More than 100 former Nazis may have received millions in US Social Security benefits over the last several decades.
According to Yahoo! News, a report that will be released later this week by the inspector general of the Social Security Administration found $20.2 million in Social Security benefits were given to 133 people suspected of being former Nazis or accomplices to Nazis between February 1962 and January 2015.
The payments eventually stopped, thanks to an aptly-named law called the No Social Security for Nazis Act.
But Elfriede Rinkel, a guard at the Ravensbrueck concentration camp, already received approximately $120,000 in Social Security benefits.
Rinkel immigrated to California after the war and married a Jew who lost his parents during the Holocaust.
She was deported to Germany in 2006, but she kept receiving widow benefits following the death of her husband until late last year.
The husband reportedly knew nothing about his wife's work at the concentration camp, despite being married to her for four decades.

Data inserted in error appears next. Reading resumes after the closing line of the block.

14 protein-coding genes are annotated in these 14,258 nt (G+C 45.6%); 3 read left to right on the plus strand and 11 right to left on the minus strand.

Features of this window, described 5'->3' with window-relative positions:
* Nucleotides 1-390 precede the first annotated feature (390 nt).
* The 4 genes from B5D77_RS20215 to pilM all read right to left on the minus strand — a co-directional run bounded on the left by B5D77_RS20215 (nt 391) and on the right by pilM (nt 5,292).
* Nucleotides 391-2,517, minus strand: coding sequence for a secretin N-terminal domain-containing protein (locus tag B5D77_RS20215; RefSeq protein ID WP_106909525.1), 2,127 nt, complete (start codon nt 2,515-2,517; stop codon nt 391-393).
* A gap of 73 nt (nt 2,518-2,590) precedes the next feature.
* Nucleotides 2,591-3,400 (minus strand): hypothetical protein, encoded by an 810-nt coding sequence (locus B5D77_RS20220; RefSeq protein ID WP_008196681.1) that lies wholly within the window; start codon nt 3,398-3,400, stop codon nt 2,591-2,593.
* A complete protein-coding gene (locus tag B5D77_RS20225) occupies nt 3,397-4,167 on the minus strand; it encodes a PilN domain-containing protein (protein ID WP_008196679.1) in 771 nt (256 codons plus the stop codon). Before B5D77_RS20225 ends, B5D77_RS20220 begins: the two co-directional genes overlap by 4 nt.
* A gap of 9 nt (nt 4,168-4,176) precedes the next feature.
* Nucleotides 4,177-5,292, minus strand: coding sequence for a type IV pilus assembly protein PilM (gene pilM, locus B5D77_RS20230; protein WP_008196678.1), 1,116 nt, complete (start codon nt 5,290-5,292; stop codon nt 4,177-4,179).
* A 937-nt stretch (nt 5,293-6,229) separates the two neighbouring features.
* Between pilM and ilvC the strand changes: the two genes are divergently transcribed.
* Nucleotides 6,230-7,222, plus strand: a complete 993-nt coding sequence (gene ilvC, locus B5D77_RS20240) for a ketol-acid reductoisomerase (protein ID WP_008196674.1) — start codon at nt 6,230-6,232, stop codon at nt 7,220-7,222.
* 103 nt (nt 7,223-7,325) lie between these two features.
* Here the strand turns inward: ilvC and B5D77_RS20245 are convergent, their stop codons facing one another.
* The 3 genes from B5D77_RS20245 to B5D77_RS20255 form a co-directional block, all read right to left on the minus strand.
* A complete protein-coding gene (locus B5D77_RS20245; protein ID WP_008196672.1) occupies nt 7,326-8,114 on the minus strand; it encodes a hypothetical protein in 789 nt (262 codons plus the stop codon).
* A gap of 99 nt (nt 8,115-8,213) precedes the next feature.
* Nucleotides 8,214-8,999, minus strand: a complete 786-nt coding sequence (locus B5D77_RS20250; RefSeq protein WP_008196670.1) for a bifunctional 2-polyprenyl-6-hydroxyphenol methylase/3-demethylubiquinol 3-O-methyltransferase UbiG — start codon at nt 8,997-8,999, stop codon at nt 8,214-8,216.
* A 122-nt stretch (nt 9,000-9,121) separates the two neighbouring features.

Another guard who worked at numerous concentration camps allegedly received almost $400,000 in Social Security benefits until this January. He left the US in 1989.
The inspector general's report claims the Justice Department awarded Nazi suspects Social Security benefits if they left the US before being deported.
The Justice Department denied paying Nazis to leave the country with Social Security payments.
Many of the 133 suspects, however, were not deported and may very well have nothing to do with the Third Reich.
So, the Justice Department requested the inspector general's report include only the names of the 81 individuals whom the department is sure participated in Nazi persecution, though it's not clear if they were deported.
Of the aforementioned $20.2 million, $5.6 million was given to 38 Nazi suspects before they were deported while the other $14.5 million was given to 95 Nazi suspects who were not deported.
Almost half of those 95 suspects have died or left the country, but others remain in the US due to medical conditions or undisclosed agreements with investigators.